Grovel Alert: 2017 Chick Lit Luncheon

Let’s hope the Anatole Grand Ballroom has its Spanx on for Friday’s Chick Lit Luncheon. The annual Community Partners of Dallas fundraiser is busting with folks to hear Bethenny Frankel at the podium.

Bethenny Frankel*

According to insiders, there are just a couple seats left. Hurry and get one or two of those last places because ya just know that Bethenny is gonna be quotable and memorable.

And don’t worry about setting Bethenny up on a dating apps blind date. According to her chat with People Magazine, “I wouldn’t have enough time to date online. I thought about it, but I haven’t actually done it because I wouldn’t have the time.”

“If it gets there and it’s a dry country, maybe I’ll think about it — but it hasn’t gotten to that point,” Frankel adds. “At my age I got game, who knew?”

But that was a couple of weeks ago. Who knows? Perhaps Bethenny has changed her mind about online dating.

BTW, ticket sales close Thursday at 5 p.m. Hustle, hustle, hustle!

Just Say Yes’ “Building Bridges” Will Celebrate With Romos, Brown And Chances For Gragg Gems, Royal Dining, Grelle Artwork And More

Tony and Candice Romo*

David Brown*

As if having former Dallas Police Chief David Brown as the keynote speaker and Honorary Co-Chairs Candice and Tony Romo weren’t enough for the 7th Annual Just Say Yes (Youth Equipped to Succeed) Celebration’s Building Bridges,” organizers have put together quite a line up for the Wednesday, April 19th raffle and live auction fundraiser at Belo Pavilion.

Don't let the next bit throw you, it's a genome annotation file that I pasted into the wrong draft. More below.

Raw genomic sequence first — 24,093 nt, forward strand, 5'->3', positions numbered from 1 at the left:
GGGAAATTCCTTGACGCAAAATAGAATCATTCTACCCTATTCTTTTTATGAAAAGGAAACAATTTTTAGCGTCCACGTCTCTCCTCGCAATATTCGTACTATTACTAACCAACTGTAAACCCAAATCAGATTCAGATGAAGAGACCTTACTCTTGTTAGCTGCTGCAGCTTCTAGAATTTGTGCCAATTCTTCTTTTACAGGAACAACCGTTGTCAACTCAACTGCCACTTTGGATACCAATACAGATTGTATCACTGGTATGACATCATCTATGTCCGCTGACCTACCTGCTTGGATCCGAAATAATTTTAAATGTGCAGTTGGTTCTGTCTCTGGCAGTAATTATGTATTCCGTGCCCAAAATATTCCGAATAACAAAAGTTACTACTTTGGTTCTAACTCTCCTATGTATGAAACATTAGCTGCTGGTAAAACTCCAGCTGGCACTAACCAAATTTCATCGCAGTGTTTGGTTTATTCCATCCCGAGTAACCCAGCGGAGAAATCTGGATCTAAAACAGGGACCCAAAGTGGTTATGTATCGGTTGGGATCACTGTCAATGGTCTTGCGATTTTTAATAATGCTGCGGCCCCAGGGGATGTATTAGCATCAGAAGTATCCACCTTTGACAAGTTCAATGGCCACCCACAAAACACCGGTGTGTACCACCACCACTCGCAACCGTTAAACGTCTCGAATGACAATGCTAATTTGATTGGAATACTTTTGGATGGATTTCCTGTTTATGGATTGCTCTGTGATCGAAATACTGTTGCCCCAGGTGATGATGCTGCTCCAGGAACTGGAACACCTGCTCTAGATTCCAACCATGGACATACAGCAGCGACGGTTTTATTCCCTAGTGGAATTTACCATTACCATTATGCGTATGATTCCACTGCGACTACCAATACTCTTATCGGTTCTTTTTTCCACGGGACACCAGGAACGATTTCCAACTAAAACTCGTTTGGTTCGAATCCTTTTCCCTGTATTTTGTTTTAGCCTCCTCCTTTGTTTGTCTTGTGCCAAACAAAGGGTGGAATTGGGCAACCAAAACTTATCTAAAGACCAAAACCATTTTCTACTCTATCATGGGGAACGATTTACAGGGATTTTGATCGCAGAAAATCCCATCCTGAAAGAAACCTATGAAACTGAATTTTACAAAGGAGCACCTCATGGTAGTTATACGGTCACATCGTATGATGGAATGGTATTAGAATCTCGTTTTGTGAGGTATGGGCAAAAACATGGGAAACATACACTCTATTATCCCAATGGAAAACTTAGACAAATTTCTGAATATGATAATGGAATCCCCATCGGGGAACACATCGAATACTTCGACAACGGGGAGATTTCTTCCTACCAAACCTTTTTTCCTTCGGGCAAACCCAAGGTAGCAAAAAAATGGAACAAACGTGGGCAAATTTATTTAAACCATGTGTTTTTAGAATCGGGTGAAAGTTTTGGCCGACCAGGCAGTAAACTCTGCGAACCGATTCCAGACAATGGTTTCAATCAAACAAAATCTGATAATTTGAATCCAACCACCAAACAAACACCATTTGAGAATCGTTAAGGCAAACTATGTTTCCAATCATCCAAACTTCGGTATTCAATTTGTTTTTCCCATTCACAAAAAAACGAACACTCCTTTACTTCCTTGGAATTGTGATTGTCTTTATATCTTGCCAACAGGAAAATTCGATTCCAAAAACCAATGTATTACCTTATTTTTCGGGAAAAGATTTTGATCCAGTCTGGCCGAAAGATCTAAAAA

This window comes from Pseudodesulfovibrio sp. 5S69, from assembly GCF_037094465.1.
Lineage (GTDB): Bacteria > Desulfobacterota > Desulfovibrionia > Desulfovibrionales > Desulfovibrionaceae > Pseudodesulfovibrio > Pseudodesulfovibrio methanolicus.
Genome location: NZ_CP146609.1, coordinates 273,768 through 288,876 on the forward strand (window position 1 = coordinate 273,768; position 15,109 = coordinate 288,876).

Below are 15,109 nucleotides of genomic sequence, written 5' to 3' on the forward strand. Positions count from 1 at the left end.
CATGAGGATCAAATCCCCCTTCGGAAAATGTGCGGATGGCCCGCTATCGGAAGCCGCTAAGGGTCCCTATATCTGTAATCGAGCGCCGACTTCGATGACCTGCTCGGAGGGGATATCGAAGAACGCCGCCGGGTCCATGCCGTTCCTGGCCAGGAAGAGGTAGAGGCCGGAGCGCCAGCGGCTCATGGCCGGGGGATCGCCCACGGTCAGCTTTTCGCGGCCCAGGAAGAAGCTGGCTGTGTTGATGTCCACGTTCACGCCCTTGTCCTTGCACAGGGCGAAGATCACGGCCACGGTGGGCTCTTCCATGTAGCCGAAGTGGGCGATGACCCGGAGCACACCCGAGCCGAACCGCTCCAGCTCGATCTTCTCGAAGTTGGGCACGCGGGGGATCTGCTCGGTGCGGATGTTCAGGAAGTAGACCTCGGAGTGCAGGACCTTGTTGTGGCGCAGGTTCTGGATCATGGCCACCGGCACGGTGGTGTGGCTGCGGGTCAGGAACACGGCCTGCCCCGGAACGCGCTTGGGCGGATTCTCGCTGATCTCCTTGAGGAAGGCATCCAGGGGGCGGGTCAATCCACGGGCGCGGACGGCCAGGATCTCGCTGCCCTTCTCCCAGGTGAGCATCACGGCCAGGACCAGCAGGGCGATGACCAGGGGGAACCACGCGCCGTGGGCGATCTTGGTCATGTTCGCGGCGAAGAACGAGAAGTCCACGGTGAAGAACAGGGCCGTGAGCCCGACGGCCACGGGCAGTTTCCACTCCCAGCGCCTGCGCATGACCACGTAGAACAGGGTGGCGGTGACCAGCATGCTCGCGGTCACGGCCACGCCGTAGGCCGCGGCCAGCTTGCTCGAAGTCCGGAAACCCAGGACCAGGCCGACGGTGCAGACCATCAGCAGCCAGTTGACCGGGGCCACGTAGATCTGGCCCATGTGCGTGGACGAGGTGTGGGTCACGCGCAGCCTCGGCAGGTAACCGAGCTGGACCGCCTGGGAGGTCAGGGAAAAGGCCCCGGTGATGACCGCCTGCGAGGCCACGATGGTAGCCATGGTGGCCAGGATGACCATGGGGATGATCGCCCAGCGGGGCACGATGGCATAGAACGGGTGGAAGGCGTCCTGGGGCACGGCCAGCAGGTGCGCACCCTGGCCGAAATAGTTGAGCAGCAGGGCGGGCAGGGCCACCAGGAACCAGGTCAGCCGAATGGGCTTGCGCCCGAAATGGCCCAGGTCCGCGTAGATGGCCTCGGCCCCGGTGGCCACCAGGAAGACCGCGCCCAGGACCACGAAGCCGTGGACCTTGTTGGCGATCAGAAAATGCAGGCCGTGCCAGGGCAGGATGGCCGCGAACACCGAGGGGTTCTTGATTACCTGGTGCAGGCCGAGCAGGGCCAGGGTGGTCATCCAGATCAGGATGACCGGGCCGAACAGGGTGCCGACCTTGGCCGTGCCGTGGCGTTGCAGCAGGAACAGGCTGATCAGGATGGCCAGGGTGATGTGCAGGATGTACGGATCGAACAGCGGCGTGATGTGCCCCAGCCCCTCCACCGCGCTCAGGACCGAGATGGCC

Sue Gragg necklace*

For the raffle, it will be “a custom-made diamond necklace by jewelry designer extraordinaire” Sue Gragg. The winner will be able to select their choice of an 18-karat white, yellow or rose-gold necklace. And to add that personalized touch, they’ll have “their name, or a word of their choice, encrusted with diamonds.” If your chance ticket is picked, you’ve got your Mother’s Day gift locked down! The value of the necklace is $1,400 with raffle tickets going for $25 each or 5 for $100. The raffle winner does not need to be present to win, and there is no limit to ticket purchase. Raffle tickets are available here.

There’s an added incentive to buy those raffle tickets online. There will be a drawing prior to the event to have a VIP meet-and-greet photo opp with keynote speaker Brown.  The Photo-Opp winner must be present to win. Each raffle ticket purchase serves as one entry into the contest.

In addition to a silent auction, there will be a live auction including:

Darren McGrady (File photo)

  • A Royal Dinner Party by Eating Royally Owner/Chef Darren McGrady (Value: $5,000) — Chef Darren will prepared a three-course dinner for ten at your home, just like he did for Queen Elizabeth II and Princess Diana. After dinner, he’ll regale guests with stories about the good old days at the palace.
  • A Week in Kauai, Hawaii (Value $3,000) — With plenty of time to plan, four guests will enjoy the luxury lifestyle at the Kauai Marriott Resort and Beach Club’s oceanfront digs from April 14 thru 21, 2018. Whether it’s just taking it easy lounging on the beach or checking out the sites where major Hollywood films have been made, Kauai has everything.
  • Western Artist/Member of Cowboy Artists of America Martin Grelle Artwork — Two pieces of art by the renowned Western art master will be up for bid.